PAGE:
As others have said, you'll need a car to get around. Expect to pay obscene rates, Detroit has the highest auto insurance rates in the nation (I pay around $1800/yr for an 8 year old VW Golf at age 24 with a perfect record). Public transport sucks around here, the best thing you'll get are the buses. The city is very bikeable, and being such a small city, you can get around quick on 2 wheels. The 5-6 months of cold weather won't be great for that, obviously.

Like any other big city, Detroit has crime, and it's mostly in communities outside the downtown area. The "east side" is notorious for blocks with 1-2 houses standing, and theres a good amount of small crimes like breaking car windows, theft etc. Drug use is common in places like SouthWest, so crimes related to that are prevalent there. Obviously murders still happen, but it's much less common than it used to be, and the odds of something bad happening to you in a "safe" community are pretty low. Keep your head on a swivel tho.

It might be a good idea to get an AirBNB in the area you're thinking about living in for a few days/week, and see how you feel about the are and the city in general. When it comes to communities outside downtown, places that coke to mind are Boston Edison, West Village, Corktown, Brush Park, and maybe Rivertown. With COVID you can't visit a lot of our amazing museums and art centers right now, but like you said you'll probably do this once COVID is "over" and things are opened.

Of course, living outside the city is always an option. Ferndale, Royal Oak, Birmingham, and Berkley are nice places with good amounts of their own night life, while being close enough to the city to Uber to/from. The median crowd is much younger in most of those places too.

Is detroit a good place to live?

The phrase "ghost town" as another user used is not accurate. It has activity most days and you see people out walking, biking, hanging out, but it's small and tends to clear out late in the evening. It won't be hopping at 1 am, but if you're out at 9 pm there's stuff going on all around the Greater Downtown area of roughly 7 square miles. Part of the problem is a lack of density, and the other part is suburban destinations as well. Rather than everyone going to the city, you'll also see activity in places like Royal Oak, Birmingham, and Ferndale until late in the evening.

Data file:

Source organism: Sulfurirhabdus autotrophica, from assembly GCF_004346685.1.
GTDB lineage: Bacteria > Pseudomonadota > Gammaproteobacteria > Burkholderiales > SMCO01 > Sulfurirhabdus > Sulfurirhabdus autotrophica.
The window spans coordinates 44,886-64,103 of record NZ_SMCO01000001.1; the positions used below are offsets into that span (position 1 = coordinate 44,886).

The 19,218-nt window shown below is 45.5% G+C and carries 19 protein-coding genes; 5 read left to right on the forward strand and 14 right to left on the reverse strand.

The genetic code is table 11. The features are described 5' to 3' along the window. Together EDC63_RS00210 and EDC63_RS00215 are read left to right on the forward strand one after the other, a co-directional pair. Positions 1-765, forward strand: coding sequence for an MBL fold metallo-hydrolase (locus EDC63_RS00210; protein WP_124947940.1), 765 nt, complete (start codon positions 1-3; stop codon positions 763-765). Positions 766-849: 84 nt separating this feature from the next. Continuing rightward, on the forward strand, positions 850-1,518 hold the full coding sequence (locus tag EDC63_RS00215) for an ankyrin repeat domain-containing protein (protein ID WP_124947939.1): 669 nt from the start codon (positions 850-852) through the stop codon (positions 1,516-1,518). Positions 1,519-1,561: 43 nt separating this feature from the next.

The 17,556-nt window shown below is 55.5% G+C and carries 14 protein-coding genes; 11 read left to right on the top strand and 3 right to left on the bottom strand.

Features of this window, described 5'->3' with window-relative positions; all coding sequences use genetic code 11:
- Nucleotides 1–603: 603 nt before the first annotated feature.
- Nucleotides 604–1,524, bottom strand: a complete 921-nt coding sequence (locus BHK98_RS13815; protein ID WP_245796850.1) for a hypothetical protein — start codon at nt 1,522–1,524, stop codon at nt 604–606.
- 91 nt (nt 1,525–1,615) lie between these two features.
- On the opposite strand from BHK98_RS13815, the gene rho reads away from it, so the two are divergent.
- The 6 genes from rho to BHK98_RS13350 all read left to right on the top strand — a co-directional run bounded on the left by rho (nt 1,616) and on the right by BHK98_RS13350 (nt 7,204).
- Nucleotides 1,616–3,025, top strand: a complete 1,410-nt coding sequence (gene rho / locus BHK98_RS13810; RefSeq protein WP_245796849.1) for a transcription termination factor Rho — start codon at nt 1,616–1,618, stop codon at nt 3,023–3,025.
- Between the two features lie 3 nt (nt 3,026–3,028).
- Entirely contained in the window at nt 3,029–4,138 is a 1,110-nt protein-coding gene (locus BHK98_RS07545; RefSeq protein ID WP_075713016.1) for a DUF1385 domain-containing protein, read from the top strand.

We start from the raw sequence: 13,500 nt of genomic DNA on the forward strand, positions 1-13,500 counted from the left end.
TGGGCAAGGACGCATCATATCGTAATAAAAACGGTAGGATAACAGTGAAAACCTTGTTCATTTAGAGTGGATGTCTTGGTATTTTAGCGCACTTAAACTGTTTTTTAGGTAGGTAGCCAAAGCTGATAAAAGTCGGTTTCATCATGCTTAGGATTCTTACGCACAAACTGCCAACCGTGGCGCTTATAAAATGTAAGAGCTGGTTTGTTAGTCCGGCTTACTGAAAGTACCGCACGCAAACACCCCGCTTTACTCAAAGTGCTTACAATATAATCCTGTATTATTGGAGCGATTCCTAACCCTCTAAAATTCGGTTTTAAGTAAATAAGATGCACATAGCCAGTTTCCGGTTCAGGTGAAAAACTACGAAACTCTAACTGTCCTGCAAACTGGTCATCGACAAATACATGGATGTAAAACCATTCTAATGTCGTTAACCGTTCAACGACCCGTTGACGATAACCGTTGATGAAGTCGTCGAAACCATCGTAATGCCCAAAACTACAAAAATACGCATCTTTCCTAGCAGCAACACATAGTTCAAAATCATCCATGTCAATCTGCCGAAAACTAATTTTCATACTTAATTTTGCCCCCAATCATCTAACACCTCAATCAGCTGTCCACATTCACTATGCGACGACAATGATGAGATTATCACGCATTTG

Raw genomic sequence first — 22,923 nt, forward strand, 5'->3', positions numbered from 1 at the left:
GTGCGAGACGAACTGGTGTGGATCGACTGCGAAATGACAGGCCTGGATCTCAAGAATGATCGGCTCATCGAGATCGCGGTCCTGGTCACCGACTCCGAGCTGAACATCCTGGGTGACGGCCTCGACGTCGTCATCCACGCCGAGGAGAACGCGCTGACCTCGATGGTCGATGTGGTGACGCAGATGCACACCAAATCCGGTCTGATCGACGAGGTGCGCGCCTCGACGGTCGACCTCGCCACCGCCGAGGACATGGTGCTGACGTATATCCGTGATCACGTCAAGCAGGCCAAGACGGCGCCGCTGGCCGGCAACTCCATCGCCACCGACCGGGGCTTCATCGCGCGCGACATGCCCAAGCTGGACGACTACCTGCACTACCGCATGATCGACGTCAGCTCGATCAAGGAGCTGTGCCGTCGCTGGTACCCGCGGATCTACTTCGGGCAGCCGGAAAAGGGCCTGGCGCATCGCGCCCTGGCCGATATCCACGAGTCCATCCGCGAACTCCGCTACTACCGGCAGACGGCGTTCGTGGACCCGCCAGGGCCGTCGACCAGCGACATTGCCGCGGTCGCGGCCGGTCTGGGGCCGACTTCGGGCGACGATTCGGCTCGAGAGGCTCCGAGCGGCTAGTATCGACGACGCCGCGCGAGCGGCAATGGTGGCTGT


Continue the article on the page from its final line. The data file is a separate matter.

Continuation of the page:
I moved here a few years back and it's a big city with big city amenities, but in its own way it isn't.

Detroit is going to be more like Los Angeles, but smaller, and with areas that don't function anymore. The core of the city is fine, most of the suburbs are fine, and a lot of the stable neighborhoods are as well, but there are areas that just… don't really have much going on anymore - and those will be ghost towns, but you won't spend time there much either.

Segregation here is surprising - you can often guess a person's race, income level, and political leanings by their zipcode. Life is really inexpensive. I afford a lot off one full-time income with a family, and I'm not highly paid. Your typical salary just goes farther here and most things are less expensive. You need a car - price out insurance, but there's a major change to insurance rates coming in July that should make things not so horrifying. Estimates are people will see ~30% drops in rates. Personally I've not had trouble making friends since moving here (I moved here in my late-20s), but my partner is a major extrovert, so that helps. I don't know - anything specific?

You Won't Believe This Is Detroit! 🇺🇸